Media Contact

Ariella Sult, Director of Communications,

May 4, 2022

The American Civil Liberties Union of Indiana is suing the state of Indiana over the constitutionality of a new law targeting The Bail Project.

The ACLU of Indiana and The Bail Project filed the lawsuit today, arguing that the measure, House Enrolled Act 1300, violates The Bail Project’s First Amendment rights and rights under the equal protection clause.

“This new law singles out charitable bail organizations in Indiana, which for all practical purposes means The Bail Project,” said Ken Falk, Legal Director of the ACLU of Indiana. “This unconstitutional attack on The Bail Project will hurt low-income Hoosiers in the criminal legal system who will have to sit in jail while presumed innocent because they cannot afford bail.”

The lawsuit argues that The Bail Project’s activities constitute a form of expressive advocacy protected under the First Amendment. Additionally, a law that singles out a group for discriminatory treatment, in a way unlike any other entity that posts bail, violates the equal protection clause and is fundamentally unconstitutional.

The Bail Project is a national nonprofit that provides free bail assistance to low-income individuals and supportive services upon release, including court reminders, free transportation to court, referrals to housing, substance use treatment, employment, and other resources based on the person’s needs. The Bail Project has assisted over 22,000 people nationwide, including more than 1,000 low-income Hoosiers, through its local branches in Indianapolis and Gary.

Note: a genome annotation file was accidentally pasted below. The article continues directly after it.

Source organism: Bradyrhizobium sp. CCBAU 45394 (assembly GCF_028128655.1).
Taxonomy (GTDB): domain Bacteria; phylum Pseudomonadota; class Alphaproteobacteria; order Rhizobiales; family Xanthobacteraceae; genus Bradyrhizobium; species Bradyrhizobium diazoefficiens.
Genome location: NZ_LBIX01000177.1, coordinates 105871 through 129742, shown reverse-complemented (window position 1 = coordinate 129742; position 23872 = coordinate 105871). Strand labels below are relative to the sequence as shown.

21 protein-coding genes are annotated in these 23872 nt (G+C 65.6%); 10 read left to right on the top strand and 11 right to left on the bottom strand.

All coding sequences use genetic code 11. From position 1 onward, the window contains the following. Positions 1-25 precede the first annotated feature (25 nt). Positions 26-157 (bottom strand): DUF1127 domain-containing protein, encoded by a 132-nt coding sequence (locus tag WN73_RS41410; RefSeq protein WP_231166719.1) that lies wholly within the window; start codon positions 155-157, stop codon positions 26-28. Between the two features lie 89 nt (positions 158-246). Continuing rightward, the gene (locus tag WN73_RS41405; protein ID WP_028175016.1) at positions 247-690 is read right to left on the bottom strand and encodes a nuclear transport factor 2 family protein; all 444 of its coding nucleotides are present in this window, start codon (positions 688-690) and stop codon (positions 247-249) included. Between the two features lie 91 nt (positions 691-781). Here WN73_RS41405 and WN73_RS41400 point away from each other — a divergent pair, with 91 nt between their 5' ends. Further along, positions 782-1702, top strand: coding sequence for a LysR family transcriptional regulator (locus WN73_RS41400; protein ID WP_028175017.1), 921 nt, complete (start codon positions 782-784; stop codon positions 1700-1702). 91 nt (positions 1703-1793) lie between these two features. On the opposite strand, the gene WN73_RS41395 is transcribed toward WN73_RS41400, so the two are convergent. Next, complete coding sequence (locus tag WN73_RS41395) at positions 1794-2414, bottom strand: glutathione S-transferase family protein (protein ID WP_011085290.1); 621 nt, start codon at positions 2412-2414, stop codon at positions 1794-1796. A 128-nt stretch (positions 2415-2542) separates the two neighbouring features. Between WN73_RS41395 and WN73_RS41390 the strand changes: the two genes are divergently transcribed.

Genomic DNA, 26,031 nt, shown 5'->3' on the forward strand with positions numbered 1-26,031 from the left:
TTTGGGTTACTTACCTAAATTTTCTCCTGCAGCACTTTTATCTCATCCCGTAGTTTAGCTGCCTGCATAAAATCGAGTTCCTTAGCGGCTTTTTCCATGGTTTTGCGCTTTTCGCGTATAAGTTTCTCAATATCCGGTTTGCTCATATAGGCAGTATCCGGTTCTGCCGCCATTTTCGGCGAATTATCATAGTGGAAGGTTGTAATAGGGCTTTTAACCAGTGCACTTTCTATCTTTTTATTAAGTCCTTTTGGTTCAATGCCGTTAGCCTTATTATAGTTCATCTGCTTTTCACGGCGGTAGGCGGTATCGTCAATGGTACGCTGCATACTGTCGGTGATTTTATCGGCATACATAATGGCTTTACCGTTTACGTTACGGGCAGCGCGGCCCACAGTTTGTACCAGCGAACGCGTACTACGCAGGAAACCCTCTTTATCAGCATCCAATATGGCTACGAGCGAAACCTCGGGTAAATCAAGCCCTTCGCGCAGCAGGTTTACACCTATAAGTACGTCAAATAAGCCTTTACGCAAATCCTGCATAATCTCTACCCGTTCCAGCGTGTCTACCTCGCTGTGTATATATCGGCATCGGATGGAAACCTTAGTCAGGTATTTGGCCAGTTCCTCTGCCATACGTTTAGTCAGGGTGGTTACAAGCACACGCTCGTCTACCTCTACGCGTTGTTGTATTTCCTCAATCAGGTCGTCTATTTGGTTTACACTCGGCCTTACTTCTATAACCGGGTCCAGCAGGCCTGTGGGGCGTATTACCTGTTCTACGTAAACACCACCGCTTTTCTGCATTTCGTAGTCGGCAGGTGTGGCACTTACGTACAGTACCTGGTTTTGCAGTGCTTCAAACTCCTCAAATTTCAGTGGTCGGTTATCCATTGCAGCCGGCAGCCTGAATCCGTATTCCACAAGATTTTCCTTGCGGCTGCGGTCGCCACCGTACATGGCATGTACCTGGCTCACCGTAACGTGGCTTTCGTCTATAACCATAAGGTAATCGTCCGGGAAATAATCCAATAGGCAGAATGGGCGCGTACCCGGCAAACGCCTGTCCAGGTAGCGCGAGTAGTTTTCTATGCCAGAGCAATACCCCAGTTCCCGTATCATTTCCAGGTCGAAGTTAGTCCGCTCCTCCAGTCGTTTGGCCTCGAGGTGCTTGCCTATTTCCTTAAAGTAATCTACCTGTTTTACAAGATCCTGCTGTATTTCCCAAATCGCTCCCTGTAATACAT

According to recent media reports, The Bail Project was targeted by a misinformation campaign, leading to the passage of House Bill 1300. Governor Holcomb signed the measure into law on March 15, and it is set to go into effect on July 1, 2022.

“The Bail Project exists because the use of cash bail discriminates against the poor and erodes the presumption of innocence. The data is also clear that Black communities bear the brunt of these abuses,” said Twyla Carter, National Director of Legal and Policy at The Bail Project. “Our goal from day one has been to demonstrate that cash bail is not needed to ensure return to court and to offer solutions for a more effective, equitable, and humane pretrial system. It is unconscionable that instead of working to take money out of the system and make it more just, members of the legislature and the governor chose to target one of the only lifelines poor Hoosiers have when their liberty and due process rights are at stake.”